Writer: Oscar Wilde
Adapted by: Lucy Shaw
Director: Tom Littler
Set/Lighting: William Reynolds
Sound: Matt Eaton
Reviewer: Ron Simpson
Jermyn Street Theatre’s Pictures of Dorian Gray, premiered at the Stephen Joseph’s McCarthy Theatre, is, without doubt, a bold concept brought to fruition with stylish elegance. What is less certain is how fully it communicates the drama and the narrative of Oscar Wilde’s novel.
The Picture of Dorian Gray is, of course, the one about the portrait in the attic, but its Gothic decadence makes the concept of eternal youth and beauty rather less than attractive. Basil Hallward, a serious-minded artist, paints the portrait of his friend Dorian to whom he is so devoted that he will not exhibit the painting because it reveals too much of himself. Sir Henry Wotton, another friend, corrupts the innocent Dorian who becomes so infatuated with his own beauty as captured by Hallward that he sells his soul for permanent youth, the painting meanwhile changing with his ageing and sinning. The first major sin is his treatment of Sybil Vine, a young actress in a down-at-heel theatre whom he loves and destroys. Thereafter it’s a course of debauchery and crime, even murder until he finally confronts what he has become by facing up to the portrait.
Lucy Shaw’s version incorporates Wilde’s defence of his “immoral” story – the stance that no piece of literature is morally good or bad, simply well or badly written – and creates a constant background of statements and fragments alluding to art and virtue. The result is often poetic, but the treatment of the main narrative can be confusingly allusive.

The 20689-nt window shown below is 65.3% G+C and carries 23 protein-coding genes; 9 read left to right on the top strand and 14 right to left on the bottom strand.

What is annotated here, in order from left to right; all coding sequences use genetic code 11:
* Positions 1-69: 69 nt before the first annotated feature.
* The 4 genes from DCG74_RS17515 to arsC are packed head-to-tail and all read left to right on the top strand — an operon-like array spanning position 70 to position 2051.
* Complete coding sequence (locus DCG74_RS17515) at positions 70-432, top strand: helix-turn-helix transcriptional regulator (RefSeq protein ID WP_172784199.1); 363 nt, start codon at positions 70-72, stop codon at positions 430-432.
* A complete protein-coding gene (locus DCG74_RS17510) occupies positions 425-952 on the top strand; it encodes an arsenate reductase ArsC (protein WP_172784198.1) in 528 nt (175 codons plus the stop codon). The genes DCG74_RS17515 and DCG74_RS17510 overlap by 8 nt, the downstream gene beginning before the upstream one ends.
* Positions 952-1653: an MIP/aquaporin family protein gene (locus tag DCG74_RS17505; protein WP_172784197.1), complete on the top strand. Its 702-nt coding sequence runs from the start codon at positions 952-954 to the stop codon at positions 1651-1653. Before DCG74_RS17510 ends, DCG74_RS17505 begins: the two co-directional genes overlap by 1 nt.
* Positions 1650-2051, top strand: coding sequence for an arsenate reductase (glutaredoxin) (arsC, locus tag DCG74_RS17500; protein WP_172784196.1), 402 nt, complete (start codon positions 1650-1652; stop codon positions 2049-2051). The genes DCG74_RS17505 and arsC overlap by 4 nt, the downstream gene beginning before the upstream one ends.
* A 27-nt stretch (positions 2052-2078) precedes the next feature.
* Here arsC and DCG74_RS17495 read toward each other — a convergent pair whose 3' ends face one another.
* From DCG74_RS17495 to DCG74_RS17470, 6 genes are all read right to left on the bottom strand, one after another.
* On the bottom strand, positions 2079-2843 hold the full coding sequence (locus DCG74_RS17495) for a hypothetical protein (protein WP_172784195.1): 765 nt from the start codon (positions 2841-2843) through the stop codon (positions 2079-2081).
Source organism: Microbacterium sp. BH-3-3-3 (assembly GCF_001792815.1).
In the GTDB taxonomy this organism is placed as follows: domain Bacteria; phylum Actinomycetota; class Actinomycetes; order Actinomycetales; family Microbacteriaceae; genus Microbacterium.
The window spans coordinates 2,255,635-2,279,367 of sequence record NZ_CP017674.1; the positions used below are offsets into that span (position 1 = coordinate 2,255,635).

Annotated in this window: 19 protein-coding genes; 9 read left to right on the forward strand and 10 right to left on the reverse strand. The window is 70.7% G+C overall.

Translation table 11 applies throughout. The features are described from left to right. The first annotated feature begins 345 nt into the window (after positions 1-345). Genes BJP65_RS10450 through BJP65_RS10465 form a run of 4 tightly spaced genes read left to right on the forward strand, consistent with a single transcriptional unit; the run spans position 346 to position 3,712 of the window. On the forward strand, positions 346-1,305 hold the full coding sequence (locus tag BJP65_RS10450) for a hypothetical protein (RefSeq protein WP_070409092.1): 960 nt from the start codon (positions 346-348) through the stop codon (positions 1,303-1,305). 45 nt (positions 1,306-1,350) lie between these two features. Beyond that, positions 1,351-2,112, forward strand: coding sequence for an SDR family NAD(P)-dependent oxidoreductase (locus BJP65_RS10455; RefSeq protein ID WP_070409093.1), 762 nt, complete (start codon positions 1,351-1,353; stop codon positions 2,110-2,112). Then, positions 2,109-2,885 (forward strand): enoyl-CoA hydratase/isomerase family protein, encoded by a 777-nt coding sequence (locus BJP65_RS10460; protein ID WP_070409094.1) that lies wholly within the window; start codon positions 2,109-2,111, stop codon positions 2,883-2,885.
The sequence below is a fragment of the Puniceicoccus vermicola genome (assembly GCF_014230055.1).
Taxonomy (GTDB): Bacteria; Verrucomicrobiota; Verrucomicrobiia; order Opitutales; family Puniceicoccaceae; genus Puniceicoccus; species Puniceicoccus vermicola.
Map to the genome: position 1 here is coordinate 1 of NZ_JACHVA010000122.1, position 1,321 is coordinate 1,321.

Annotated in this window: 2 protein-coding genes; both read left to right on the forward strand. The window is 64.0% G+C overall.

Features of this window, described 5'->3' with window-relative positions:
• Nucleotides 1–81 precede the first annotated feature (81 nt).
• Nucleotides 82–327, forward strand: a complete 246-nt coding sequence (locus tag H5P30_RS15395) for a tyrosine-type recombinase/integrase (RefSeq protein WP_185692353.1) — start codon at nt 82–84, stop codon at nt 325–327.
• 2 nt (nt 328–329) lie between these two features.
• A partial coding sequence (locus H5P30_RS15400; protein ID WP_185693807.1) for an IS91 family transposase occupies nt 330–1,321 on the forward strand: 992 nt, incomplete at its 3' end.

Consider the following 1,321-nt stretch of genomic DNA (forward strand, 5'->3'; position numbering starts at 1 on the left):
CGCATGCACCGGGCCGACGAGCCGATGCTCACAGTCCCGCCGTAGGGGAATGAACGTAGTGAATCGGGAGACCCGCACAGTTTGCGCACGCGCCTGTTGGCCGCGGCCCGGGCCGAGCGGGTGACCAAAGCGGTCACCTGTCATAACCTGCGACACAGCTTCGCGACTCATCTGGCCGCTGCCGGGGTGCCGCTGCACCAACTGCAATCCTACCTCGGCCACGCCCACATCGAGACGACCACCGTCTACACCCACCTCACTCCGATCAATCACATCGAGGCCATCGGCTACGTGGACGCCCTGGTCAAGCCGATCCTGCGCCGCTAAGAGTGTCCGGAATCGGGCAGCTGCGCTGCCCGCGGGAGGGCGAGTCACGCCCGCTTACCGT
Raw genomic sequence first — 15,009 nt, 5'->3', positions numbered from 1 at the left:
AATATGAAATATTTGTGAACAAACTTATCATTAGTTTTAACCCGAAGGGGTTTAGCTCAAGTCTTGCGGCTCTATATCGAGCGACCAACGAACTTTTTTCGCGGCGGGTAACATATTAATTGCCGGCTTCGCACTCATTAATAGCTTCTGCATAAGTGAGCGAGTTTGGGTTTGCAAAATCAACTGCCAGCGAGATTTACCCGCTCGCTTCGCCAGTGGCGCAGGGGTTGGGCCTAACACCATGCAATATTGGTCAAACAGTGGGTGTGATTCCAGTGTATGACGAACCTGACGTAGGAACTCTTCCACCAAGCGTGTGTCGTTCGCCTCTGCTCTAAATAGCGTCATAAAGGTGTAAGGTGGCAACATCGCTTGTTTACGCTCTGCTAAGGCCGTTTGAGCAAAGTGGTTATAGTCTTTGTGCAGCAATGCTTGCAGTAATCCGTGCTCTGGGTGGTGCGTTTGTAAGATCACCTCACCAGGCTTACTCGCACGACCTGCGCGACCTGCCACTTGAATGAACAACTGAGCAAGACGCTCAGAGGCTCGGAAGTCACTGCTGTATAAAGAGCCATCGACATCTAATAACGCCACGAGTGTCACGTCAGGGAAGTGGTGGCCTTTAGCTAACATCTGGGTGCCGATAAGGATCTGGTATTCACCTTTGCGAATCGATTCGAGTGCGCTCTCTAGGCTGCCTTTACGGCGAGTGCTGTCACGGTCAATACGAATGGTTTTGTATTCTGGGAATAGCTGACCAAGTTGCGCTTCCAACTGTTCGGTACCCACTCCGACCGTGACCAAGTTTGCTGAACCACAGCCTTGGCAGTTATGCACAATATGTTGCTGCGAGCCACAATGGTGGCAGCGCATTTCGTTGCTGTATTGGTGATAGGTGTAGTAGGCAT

The most remarkable feature, however, is the casting of Tom Littler’s production. Four actors, two male, two female, take the parts of Dorian, Sir Henry, Basil and Sybil, plus – in the case of all except Dorian – assorted smaller parts. Each role is played during the run by both a male and a female actor so that, by using all the combinations, four different cast patterns are available, each having played for two or three performances at Scarborough.
Thus it seems unreasonable to review this production on one performance, but unfortunately, it was not possible to attend any of the performances with a male Dorian. On the surface, the gender exchange seems not to have been thought through, but this may well be cunning on the part of Littler and Shaw, in a world of ambiguity where some characters change gender, others don’t. There are certainly elements of confusion: in one version, for instance, Sybil
Vane is decidedly male, but plays parts such as Rosalind, and falls in love with a woman (s)he knows only as Prince Charming.
In the first version seen, Helen Reuben’s Dorian Gray is poised and controlled, developing hard-faced selfishness as time goes on. The most striking performance comes from Richard Keightley as an urbanely immoral Henry Wotton. Everything is stylish, with frequent dramatic lighting and atmospheric ambient sound creating a tension that the action doesn’t always fulfil.
The second version comes out as something rather more dramatic, Augustina Seymour’s edgy Sir Henry prompting a more passionate Dorian from Reuben and one that conveys the character’s joy in life before corruption sets in. Keightley meanwhile brings more intensity to Sybil and is unfailingly expressive in the anonymous commentary that falls to the lot of the least busy actor.
Stanton Wright – who plays Dorian Gray in the two unreviewed versions – brings the necessary sincerity to the thankless part of Basil.
Despite Dorian’s involvement with Sybil and other women, the homoerotic element in The Picture of Dorian Gray is highly charged. In Pictures, it is replaced by ambiguity. It’s interesting that the production is more compelling on second viewing, but maybe a true version of Dorian Gray needs to shock.
Runs at Jermyn Street Theatre, London, from June 5, 2019 | Image: Contributed